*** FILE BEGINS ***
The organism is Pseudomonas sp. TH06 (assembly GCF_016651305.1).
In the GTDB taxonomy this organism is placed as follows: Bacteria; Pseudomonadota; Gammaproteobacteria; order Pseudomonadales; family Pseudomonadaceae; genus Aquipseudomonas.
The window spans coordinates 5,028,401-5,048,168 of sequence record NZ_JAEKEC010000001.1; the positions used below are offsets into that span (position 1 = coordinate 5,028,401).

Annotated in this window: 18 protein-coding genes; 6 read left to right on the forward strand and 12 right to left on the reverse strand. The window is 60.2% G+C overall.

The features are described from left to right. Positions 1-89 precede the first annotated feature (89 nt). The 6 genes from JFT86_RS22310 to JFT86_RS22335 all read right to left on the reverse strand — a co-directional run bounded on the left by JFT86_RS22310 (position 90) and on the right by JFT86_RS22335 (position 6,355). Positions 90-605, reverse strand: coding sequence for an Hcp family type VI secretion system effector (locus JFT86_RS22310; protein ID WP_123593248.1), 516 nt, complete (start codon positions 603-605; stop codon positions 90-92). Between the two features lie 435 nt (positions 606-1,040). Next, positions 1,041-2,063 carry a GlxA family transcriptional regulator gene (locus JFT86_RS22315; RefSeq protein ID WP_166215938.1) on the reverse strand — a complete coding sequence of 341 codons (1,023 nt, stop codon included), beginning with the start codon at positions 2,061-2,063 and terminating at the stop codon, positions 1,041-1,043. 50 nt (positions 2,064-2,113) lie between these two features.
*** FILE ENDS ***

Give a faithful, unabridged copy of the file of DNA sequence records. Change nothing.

The organism is Pseudomonas sp. TH06 (assembly GCF_016651305.1).
In the GTDB taxonomy this organism is placed as follows: Bacteria; Pseudomonadota; Gammaproteobacteria; order Pseudomonadales; family Pseudomonadaceae; genus Aquipseudomonas.
The window spans coordinates 5,028,401-5,048,168 of sequence record NZ_JAEKEC010000001.1; the positions used below are offsets into that span (position 1 = coordinate 5,028,401).

Annotated in this window: 18 protein-coding genes; 6 read left to right on the forward strand and 12 right to left on the reverse strand. The window is 60.2% G+C overall.

The features are described from left to right. Positions 1-89 precede the first annotated feature (89 nt). The 6 genes from JFT86_RS22310 to JFT86_RS22335 all read right to left on the reverse strand — a co-directional run bounded on the left by JFT86_RS22310 (position 90) and on the right by JFT86_RS22335 (position 6,355). Positions 90-605, reverse strand: coding sequence for an Hcp family type VI secretion system effector (locus JFT86_RS22310; protein ID WP_123593248.1), 516 nt, complete (start codon positions 603-605; stop codon positions 90-92). Between the two features lie 435 nt (positions 606-1,040). Next, positions 1,041-2,063 carry a GlxA family transcriptional regulator gene (locus JFT86_RS22315; RefSeq protein ID WP_166215938.1) on the reverse strand — a complete coding sequence of 341 codons (1,023 nt, stop codon included), beginning with the start codon at positions 2,061-2,063 and terminating at the stop codon, positions 1,041-1,043. 50 nt (positions 2,064-2,113) lie between these two features.